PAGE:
The primary reason the ''[[Federalist Papers]]'' are commonly examined with regard to the Framers' intent is to see what [[James Madison]], the primary author of the U.S. Constitution, intended the U.S. governmental model to be. After all, other contributors to the ''Federalist Papers'' such as [[Alexander Hamilton]] and [[John Jay]], while certainly prominent in their own right, are not considered to have the same authority as Madison. Madison, in his legislation, [[Memorial and Remonstrance Against Religious Assessments]] further established what his beliefs are when it comes to tyranny of the few vs. a majority.  
  

Revision as of 20:24, 10 September 2019

The U.S. is a democracy, and always has been.

As Lincoln stated in the Gettysburg Address, this is a government of the people, by the people, and for the people.[1]

As Jefferson wrote in the Declaration of Independence, government derives its just authority from the consent of the governed. The Declaration of Independence is even more important than the U.S. Constitution, for without it, there is no basis for America to exist at all separate from England.

Elites who attempt to usurp control of the government from the will of the people are nothing more than thieves.

Madison's View

See also Memorial and Remonstrance Against Religious Assessments

The primary reason the Federalist Papers are commonly examined with regard to the Framers' intent is to see what James Madison, the primary author of the U.S. Constitution, intended the U.S. governmental model to be. After all, other contributors to the Federalist Papers such as Alexander Hamilton and John Jay, while certainly prominent in their own right, are not considered to have the same authority as Madison. Madison, in his legislation, Memorial and Remonstrance Against Religious Assessments further established what his beliefs are when it comes to tyranny of the few vs. a majority.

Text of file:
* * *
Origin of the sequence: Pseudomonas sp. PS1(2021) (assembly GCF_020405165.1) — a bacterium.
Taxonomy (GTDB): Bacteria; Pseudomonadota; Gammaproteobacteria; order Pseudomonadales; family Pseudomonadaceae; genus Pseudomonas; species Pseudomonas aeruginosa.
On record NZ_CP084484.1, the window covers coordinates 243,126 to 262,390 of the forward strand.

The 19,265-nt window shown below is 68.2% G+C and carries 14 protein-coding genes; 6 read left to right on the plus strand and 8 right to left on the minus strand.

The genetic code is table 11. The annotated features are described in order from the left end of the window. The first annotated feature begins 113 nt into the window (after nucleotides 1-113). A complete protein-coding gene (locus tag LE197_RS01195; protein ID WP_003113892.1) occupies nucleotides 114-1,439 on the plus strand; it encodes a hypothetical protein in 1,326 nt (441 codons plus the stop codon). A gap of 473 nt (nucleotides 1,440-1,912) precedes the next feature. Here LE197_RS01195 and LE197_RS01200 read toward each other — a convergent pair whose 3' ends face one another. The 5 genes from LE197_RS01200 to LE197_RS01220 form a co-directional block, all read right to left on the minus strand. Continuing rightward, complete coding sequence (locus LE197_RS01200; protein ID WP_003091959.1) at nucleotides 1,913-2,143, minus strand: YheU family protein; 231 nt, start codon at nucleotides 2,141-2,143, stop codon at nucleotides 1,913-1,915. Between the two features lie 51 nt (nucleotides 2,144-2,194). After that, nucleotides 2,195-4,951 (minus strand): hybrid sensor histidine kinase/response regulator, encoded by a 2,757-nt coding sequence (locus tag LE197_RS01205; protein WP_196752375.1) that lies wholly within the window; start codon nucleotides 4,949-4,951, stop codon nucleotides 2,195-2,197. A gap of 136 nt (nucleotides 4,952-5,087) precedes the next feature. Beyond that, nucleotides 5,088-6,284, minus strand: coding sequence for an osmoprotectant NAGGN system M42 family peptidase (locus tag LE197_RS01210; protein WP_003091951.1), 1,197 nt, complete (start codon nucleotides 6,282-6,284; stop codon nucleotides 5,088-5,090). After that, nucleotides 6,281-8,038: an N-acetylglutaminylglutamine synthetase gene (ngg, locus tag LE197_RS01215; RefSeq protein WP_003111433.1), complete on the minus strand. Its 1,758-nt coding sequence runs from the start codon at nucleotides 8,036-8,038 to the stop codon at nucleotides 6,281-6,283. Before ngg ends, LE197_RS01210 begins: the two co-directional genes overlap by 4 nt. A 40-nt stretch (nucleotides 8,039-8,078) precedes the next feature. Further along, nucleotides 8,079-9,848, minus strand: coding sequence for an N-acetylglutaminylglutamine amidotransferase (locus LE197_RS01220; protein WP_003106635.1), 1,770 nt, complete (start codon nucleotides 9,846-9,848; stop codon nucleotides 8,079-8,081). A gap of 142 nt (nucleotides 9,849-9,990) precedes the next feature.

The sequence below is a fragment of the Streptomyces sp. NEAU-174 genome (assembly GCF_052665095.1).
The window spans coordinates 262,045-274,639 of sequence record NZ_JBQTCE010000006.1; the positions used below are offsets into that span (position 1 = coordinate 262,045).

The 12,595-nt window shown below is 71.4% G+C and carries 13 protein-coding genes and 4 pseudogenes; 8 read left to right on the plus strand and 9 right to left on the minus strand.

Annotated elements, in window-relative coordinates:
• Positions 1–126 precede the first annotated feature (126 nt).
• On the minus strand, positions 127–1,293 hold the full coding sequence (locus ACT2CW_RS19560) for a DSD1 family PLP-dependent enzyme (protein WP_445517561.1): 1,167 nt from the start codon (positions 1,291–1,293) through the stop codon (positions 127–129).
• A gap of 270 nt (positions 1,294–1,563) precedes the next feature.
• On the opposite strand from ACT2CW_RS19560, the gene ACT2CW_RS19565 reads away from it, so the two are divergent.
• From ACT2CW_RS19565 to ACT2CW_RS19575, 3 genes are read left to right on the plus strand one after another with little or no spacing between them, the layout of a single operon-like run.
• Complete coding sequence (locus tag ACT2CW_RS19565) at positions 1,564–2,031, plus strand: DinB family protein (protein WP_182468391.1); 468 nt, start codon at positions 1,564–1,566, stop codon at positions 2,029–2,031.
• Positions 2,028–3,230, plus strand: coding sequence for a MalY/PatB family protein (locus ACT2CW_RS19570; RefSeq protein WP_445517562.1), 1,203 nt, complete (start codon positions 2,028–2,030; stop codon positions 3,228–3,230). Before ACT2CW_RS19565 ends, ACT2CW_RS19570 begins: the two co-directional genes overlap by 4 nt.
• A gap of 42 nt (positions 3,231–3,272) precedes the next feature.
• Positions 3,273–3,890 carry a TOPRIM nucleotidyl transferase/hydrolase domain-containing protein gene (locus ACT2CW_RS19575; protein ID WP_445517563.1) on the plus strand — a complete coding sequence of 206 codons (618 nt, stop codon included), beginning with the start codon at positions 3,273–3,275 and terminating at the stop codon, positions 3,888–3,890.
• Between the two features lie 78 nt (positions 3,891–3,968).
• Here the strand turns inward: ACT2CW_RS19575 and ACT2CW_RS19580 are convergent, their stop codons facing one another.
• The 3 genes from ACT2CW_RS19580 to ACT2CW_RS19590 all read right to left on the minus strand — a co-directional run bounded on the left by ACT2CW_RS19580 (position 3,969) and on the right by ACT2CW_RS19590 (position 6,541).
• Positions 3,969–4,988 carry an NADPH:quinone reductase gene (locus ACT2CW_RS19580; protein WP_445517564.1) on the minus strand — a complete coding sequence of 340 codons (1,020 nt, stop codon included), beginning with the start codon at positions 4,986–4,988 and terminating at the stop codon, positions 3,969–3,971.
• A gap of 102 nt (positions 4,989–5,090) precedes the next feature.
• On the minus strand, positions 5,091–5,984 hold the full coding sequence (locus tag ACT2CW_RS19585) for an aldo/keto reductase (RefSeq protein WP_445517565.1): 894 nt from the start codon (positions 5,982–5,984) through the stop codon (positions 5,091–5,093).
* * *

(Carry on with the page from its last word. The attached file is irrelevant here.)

Madison Supported Direct Democracy

It should be observed that Madison (who studied theology and nearly became a minister[3]) was willing to support making Christianity the official religion of the United States so long as this was done through true direct democracy, a vote of the entire people of the United States. However, the logistics at the time made this impossible, which was why representatives were instead elected. In Madison's words, "a measure of such singular magnitude and delicacy ought not to be imposed, without the clearest evidence that it is called for by a majority of citizens, and no satisfactory method is yet proposed by which the voice of the majority in this case may be determined, or its influence secured."

Madison argues that certain rights, including religion, are exempt from governmental restriction by legislators because the rights are given by the Creator Himself. Furthermore, Madison states that the determination must be made by "the will of the majority" yet cautions that "it is also true that the majority may trespass on the rights of the minority." In Madison's words, "The Rulers who are guilty of such an encroachment, exceed the commission from which they derive their authority, and are Tyrants. The People who submit to it are governed by laws made neither by themselves nor by an authority derived from them, and are slaves."

Madison Rejects Judicial Review